Kurzweil awarded ‘Best Individual Presentation’ by Conferenza

January 13, 2003

Conferenza gave Ray Kurzweil its “Best Individual Presentation” award for his Pop!Tech presentation in Conferenza’s Best and Worst Conference Awards for 2002.

Kurzweil “argued persuasively at Pop!Tech that if you live to the year 2010, biology and technology innovations could carry you on until 2810,” according to a Conferenza announcement today.

Pop!Tech tied for Best Conference with IDG’s DemoMobile. The Best Host award went… read more

Future Combat: Part 1

January 14, 2003

The U.S. Army is planning a transformation based on “Future Combat Systems.” New technologies will include hybrid electric vehicles, robotics, lasers, mobile network communications, and an array of smart weapons and sensors based on enabling technologies such as micromechanical systems (MEMS), biotechnology and nanotechnology.

Researchers create novel life form

January 14, 2003

Researchers have manipulated an organism to make it produce an unnatural amino acid (not one of the known 20 amino acids). The research could lead to the manipulation of other amino acids to manufacture antibiotics, enzymes or other compounds for human use.

Successfully creating unnatural bacteria demonstrates that the organisms could have arisen naturally through evolution. The researchers are asking why it hasn’t.

Microsoft eyes global radio network to support smart devices

January 15, 2003

Microsoft plans to send personalized data via a network of FM radio stations using a 12 Kbps subcarrier data stream to support smart watches and other devices based on its just-introduced Smart Personal Objects Technology (SPOT).

Microsoft will use two FM stations in each of the top 100 U.S. markets and 14 Canadian cities initially and then expand globally.

The Internet takes to the air

January 15, 2003

On Jan. 15, Lufthansa will give travelers access to the net and let them send and receive e-mails in real time. Boeing has signed up 15 airlines to the in-flight service, which uses satellite links.

Cal Tech announces Turing Tournament

January 16, 2003

Cal Tech has announced the “Turing Tournament,” designed to “find the best computer programs to mimic human behavior … and the best computer programs to detect the difference between machine and human behavior.”

Two types of submissions will be accepted: an emulator, which generates a dataset that mimics human behavior, and a detector, which detects the difference between datasets generated by human and machine behavior.

“The… read more

Who Says Science Can’t Be Fun?

January 17, 2003

Commercial applications have come from the fertile imagination of MIT Media Lab researchers, such as composer Tod Machover, whose Etch-A-Sketch-like device lets children compose by drawing lines on a computer screen and is due to be released as a toy.

Grid Computing Good for Business

January 17, 2003

Grid computing is taking off in the corporate world, bouyed by the release this week of a pre-beta version of the next enhancement of the standard grid software, Global Toolkit 3.0.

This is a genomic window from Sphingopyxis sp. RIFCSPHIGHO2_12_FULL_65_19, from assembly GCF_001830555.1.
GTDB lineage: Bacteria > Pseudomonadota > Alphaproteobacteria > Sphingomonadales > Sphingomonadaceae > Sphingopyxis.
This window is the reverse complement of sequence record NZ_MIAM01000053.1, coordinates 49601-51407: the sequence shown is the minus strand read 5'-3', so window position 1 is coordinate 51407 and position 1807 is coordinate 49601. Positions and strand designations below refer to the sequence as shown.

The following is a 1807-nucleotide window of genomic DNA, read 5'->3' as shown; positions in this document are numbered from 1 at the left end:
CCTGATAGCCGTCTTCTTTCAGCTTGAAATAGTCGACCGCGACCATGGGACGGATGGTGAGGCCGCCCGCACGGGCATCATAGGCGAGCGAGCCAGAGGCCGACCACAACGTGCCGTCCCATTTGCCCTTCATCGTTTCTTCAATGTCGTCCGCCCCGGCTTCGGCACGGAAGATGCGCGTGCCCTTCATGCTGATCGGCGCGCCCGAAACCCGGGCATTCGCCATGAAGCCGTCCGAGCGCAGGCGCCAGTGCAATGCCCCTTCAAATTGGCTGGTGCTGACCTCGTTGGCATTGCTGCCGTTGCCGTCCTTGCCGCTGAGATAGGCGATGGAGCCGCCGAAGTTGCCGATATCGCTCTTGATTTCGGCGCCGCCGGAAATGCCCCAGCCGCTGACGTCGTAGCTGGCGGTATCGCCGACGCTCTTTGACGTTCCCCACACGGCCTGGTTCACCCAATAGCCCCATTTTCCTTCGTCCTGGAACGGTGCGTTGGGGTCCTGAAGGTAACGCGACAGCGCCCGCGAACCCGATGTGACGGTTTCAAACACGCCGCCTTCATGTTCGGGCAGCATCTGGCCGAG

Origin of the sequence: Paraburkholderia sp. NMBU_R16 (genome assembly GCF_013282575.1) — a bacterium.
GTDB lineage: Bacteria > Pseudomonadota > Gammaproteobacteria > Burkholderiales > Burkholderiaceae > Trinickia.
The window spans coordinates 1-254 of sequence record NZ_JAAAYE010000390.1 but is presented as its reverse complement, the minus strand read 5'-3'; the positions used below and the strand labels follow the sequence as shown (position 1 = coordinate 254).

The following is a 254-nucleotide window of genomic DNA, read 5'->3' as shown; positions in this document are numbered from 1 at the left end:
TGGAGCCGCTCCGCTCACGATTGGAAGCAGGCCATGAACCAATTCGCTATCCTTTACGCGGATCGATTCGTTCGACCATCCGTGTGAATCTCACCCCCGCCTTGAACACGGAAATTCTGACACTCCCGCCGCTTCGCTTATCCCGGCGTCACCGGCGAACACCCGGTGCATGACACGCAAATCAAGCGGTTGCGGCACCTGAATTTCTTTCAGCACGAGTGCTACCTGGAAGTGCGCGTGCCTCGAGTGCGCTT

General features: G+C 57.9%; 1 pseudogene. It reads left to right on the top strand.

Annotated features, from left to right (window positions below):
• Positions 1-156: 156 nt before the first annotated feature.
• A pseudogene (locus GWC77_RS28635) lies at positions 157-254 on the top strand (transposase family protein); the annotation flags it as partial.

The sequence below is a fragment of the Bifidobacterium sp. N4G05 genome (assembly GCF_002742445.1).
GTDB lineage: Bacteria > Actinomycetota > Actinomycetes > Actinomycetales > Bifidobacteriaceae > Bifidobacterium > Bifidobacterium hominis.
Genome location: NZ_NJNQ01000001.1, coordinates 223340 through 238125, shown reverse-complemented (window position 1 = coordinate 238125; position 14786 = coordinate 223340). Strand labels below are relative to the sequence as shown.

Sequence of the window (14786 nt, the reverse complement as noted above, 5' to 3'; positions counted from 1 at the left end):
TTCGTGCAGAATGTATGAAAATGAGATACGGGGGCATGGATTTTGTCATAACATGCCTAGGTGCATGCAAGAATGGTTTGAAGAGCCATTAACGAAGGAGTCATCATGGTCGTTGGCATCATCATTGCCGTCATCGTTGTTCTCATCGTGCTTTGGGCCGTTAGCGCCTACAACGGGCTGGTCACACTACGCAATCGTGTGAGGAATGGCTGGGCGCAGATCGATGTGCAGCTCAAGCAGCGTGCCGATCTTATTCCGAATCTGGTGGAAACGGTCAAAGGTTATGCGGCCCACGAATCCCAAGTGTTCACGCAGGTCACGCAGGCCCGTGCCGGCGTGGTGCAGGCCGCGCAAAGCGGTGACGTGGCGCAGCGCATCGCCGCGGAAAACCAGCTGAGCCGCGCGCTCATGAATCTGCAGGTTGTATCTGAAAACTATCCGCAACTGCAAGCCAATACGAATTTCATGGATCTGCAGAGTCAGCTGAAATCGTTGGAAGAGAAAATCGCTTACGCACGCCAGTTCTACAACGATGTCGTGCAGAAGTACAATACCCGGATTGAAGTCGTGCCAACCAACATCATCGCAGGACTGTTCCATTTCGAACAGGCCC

Robots That Suck

January 17, 2003

Have they finally come out with a robot for the rest of us? iRobot’s Roomba, a robot designed for vacuuming, rises above the level of mere gadget.

MIT’s smart surface switches properties reversibly

January 17, 2003

MIT engineers and colleagues from the University of California are reporting a unique design of a “smart surface” using monomolecular layers that can reversibly switch properties in response to an external stimulus. The work paves the way for systems that could, for example, release or absorb cells and chemicals from surfaces on demand.

“This opens the door to a variety of applications, including novel drug-delivery systems and smart templates… read more

Tiny technology, big ideas

January 20, 2003

Imagine never having to polish your shoes again, having glistening white teeth without visiting a dentist, or owning a mobile phone powered by a miniature battery. Researchers are developing nanotechnology-based solutions to achieve these and other breakthroughs.

10 Emerging Technologies That Will Change the World

January 20, 2003

Technology Review’s editors have identified ten emerging technologies that they predict will have a tremendous influence in the near future: Wireless Sensor Networks, Injectable Tissue Engineering, Nano Solar Cells, Mechatronics (integrated mechanical-electronic components with intelligent-software control), Grid Computing, Molecular Imaging, Nanoimprint Lithography, Software Assurance, Glycomics (turning sugars into drugs), and Quantum Cryptography.

America’s ultra-secret weapon

January 20, 2003

High-power microwave weapons (“e-bombs”) that fry electronic circuits could be deployed on long-range cruise missiles if there’s a second Gulf War.

A day at the office in 2013

January 20, 2003

We are at the beginning of an era of pervasive digital intelligence. When RFID and other sensors are pervasive, cost less than a penny, have more chip-to-chip intelligence, and transmit at distances far beyond 15 feet or even 300 feet, the potential for abuse will be significant.

Scientists Giddy About the Grid

January 21, 2003

For years, connecting university and research-center supercomputers so they could share resources simply wasn’t feasible. New standards are changing that and opening the door to new research possibilities.

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